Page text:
Nursing Advocacy in Procedural Pain Care
Nursing Ethics 2009 May; 16(3): 340-362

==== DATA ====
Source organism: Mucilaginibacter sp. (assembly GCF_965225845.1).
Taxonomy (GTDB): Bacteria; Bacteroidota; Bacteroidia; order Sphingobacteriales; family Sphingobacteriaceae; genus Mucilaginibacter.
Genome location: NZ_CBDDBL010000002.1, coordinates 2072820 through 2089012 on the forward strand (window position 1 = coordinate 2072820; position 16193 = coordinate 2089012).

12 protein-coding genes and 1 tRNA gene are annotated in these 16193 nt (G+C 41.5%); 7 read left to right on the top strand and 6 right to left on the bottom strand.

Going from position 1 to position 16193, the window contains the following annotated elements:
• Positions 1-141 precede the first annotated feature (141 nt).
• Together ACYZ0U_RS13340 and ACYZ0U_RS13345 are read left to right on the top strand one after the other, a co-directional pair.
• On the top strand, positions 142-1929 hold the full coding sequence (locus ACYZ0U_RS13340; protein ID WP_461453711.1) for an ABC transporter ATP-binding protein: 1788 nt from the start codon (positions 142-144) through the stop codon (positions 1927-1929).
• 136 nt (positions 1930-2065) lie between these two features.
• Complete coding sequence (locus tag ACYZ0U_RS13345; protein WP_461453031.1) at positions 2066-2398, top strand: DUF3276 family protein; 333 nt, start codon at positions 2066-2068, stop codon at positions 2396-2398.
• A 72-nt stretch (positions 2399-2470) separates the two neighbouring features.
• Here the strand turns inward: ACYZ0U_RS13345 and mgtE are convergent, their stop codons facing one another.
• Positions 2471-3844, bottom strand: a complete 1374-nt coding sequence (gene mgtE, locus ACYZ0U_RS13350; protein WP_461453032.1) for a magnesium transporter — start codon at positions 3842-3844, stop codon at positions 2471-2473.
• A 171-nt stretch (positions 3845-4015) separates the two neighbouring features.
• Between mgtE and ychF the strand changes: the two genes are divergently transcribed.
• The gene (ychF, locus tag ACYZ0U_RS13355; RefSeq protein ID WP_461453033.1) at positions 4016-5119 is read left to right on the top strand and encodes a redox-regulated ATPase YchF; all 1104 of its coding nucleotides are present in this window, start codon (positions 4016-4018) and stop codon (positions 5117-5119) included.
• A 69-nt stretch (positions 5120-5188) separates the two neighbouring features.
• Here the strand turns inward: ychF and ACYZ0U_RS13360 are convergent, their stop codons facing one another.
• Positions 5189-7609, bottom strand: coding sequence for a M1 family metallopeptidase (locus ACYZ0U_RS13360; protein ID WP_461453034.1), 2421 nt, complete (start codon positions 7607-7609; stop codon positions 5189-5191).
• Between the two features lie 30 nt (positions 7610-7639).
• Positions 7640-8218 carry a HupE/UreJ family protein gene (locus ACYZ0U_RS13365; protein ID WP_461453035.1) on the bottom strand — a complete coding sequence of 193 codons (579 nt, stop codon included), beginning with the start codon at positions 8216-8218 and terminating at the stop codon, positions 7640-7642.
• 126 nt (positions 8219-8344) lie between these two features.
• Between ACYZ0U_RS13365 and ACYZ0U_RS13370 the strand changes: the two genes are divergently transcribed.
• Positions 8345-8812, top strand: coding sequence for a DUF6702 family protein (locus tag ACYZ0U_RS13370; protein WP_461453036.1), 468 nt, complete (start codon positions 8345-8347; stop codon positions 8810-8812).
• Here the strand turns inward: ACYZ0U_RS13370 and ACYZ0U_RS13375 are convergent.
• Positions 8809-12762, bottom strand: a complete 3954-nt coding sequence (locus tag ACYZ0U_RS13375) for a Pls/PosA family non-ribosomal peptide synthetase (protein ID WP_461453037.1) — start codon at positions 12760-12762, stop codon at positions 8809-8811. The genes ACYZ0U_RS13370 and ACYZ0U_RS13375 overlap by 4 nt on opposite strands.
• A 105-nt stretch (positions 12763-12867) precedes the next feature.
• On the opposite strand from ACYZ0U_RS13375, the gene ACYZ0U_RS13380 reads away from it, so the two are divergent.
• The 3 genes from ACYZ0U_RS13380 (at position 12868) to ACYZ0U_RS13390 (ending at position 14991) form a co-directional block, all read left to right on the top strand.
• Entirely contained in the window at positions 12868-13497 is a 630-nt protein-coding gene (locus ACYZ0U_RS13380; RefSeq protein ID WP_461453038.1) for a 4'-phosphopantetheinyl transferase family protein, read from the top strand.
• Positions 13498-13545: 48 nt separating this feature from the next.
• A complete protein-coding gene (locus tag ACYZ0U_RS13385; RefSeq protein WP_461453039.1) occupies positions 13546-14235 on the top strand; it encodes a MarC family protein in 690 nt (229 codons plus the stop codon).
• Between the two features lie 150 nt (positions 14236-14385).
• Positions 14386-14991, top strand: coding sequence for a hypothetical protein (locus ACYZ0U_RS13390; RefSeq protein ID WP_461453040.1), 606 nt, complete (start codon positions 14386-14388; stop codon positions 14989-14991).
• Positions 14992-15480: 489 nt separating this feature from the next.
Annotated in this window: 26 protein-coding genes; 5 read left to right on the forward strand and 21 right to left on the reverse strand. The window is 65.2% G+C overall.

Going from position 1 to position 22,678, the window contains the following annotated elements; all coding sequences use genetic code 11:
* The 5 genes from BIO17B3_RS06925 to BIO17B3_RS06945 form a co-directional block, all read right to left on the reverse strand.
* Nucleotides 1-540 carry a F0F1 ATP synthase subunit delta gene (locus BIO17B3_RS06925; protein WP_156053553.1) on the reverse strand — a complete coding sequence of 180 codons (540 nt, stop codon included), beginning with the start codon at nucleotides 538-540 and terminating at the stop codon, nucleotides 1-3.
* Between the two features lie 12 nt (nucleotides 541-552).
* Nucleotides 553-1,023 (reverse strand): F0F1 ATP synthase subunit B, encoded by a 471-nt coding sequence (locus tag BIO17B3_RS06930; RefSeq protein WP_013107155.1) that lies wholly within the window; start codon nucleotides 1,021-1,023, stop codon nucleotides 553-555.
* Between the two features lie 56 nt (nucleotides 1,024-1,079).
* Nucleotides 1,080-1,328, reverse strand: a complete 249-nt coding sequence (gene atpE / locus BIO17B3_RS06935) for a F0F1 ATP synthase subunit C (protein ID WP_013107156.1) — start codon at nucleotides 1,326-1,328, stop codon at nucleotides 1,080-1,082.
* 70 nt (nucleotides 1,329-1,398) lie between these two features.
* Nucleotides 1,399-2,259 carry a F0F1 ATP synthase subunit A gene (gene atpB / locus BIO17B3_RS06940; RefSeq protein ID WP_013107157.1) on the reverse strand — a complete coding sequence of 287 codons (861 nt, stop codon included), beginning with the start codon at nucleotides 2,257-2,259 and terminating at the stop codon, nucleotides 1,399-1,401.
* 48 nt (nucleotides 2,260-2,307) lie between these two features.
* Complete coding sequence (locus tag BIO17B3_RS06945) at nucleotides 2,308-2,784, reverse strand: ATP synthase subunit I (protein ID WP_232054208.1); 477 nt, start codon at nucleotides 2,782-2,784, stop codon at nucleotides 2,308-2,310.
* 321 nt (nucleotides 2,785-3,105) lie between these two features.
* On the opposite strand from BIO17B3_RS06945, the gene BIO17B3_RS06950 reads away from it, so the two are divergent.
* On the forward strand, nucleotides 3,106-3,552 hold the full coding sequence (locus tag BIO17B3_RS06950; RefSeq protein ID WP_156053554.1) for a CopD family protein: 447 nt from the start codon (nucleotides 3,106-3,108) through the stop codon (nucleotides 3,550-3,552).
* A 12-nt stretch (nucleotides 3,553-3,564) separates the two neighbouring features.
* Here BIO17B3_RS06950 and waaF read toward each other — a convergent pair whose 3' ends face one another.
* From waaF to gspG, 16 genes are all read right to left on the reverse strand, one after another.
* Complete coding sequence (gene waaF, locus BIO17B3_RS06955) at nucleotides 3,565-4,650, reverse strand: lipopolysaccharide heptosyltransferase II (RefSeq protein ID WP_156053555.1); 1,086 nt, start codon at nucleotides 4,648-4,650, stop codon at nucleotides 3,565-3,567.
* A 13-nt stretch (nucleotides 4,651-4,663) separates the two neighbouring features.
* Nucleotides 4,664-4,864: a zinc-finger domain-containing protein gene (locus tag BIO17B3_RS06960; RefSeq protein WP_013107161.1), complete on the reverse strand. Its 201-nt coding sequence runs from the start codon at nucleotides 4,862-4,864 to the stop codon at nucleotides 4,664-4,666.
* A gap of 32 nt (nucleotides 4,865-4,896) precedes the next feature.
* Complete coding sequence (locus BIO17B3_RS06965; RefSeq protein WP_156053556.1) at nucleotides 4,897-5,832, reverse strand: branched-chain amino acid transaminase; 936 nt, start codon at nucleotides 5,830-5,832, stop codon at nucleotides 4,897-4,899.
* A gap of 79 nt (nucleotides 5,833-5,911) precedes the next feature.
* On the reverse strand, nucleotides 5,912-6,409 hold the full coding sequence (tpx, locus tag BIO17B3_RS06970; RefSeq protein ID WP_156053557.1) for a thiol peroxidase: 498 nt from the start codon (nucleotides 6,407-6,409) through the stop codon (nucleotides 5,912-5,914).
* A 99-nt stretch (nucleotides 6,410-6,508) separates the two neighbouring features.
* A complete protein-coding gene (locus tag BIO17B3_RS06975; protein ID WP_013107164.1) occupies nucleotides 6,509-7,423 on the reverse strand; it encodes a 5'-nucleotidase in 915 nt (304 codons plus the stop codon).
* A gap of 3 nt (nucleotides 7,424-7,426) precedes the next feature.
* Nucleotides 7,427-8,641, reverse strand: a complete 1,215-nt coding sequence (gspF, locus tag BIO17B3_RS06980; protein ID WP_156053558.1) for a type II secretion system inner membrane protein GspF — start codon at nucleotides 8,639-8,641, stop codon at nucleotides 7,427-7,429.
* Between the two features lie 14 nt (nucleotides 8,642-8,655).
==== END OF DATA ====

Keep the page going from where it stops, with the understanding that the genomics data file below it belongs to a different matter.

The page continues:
In nursing, the concept of advocacy is often understood in terms of reactive or proactive action aimed at protecting patients' legal or moral rights. However, advocacy activities have not often been researched in the context of everyday clinical nursing practice, at least from patients' point of view. This study investigated the implementation of nursing advocacy in the context of procedural pain care from the perspectives of both patients and nurses. The cross-sectional study was conducted on a cluster sample of surgical otolaryngology patients (n = 405) and nurses (n = 118) from 12 hospital units in Finland. The data were obtained using an instrument specially designed for this purpose, and analysed statistically by descriptive and non-parametric methods. According to the results, patients and nurses have slightly different views about which dimensions of advocacy are implemented in procedural pain care. It seems that advocacy acts are chosen and implemented rather haphazardly, depending partly on how active patients are in expressing their wishes and interests and partly on nurses' empowerment.
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